How Person of the Year Elon Musk Tests Washington’s Power

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It’s Elon Musk’s world. We’re just living in it.

That’s the take-away from this year’s Selection of the billionaire innovator as TIME’s Person of the Year, a RolleOur newsroom has been making decisions for nearly a century, without any distinction between good and evil. Anyone concerned about increasing inequality around the world will be upset by today’s pick. It is the perfect choice for anyone who has been following the market with their tweets from bathroom, and all that comes with disruption. For Musk’s die-hard supporters, which are legion, it will feel long overdue.
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Musk’s Tesla, which now carrying a higher ValueThe electric and self-driving vehicle market was remade by SpaceX, Ford and General Motors. His SpaceX program has lapped NASA, so much so that America’s astronauts now hitch rides on his vehicles. Musk is a favourite target of the powerful because of his indifference to Establishment. As TIME’s team on his project note, Musk “bends governments and industry to the force of his ambition.”

Why should Washington be concerned about this selection? Musk was considered a fringe eccentric who is on the edge of becoming poor just a few short years back. Now, he’s leading the consideration of Earth’s Plan B, a Noah’s Ark into the heavens should this planet turn uninhabitable. His plan is to have a shuttle going to Mars within five years, as though it’s as common as the LaGuardia-Reagan shuttle that runs hourly between New York and D.C. As our editor in chief, Edward Felsenthal, writes, Musk is “the man who aspires to save our planet and get us a new one to inhabit.”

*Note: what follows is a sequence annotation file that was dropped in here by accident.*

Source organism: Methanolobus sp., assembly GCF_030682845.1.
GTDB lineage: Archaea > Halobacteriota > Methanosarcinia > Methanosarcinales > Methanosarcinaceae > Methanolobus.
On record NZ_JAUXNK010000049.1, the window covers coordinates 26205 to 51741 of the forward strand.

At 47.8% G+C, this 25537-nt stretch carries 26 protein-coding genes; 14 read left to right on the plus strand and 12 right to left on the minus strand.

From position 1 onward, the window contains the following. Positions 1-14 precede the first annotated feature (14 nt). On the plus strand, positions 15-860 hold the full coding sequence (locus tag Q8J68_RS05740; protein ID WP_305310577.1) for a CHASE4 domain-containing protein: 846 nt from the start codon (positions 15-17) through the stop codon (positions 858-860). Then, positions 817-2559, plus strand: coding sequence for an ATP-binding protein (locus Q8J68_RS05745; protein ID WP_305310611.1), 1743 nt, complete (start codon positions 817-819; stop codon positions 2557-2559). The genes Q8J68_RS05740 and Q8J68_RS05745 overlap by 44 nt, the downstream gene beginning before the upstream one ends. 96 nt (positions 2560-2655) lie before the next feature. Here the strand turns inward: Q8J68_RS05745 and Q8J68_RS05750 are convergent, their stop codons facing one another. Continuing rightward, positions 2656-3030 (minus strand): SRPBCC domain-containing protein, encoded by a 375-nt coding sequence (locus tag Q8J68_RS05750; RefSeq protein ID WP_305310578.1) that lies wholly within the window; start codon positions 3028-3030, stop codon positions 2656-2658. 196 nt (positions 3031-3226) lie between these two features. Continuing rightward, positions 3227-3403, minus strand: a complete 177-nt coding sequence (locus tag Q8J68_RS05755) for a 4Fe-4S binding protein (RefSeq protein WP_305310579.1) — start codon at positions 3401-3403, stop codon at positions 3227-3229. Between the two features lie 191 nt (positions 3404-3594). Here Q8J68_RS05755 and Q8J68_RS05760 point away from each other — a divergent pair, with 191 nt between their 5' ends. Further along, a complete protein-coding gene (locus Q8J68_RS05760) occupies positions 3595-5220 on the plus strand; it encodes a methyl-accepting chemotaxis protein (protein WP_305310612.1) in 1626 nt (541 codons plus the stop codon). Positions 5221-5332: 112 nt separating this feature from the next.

Photo by Mark Mahaney, TIME

Musk, in the meantime is the only human capable of running a single-person government. He’s the richest private person on the planet, although he jokes that Russians’ Vladimir Putin probably has him beat in wealth and certainly in military might. He is cozying up to China’s autocratic regime in order to grease his company’s expansion. His ambition has tested the limits of regulation; his cars’ auto-pilot function is under investigation from feds who want to know why there are so many Tesla crashes involving parked vehicles. And his companies deserve tough scrutiny in this town, especially when it comes to how they treat workers and, to some eyes, how they—and he as an individual—dodge taxes.

The world’s new class of billionaire masters of the universe is set to challenge the old ways of doing things, and TIME’s Person of the Year franchise has a history of capturing them, as we did in 1999 with Jeff BezosAnd in 2010, Mark Zuckerberg. These numbers become simply too huge to allow government control. No labor regulators have proven capable of matching Bezos’ near-monopoly on e-commerce, and campaign finance regulations could not counter the power of social media in recent elections. Musk claims he would like to divert capital from the government into private funds that can, in his opinion, do more good than any bureaucrat.

In a post-pandemic world, such ambition and moxy may define the human race’s future. And that’s why TIME picked Musk as its Person of the Year.

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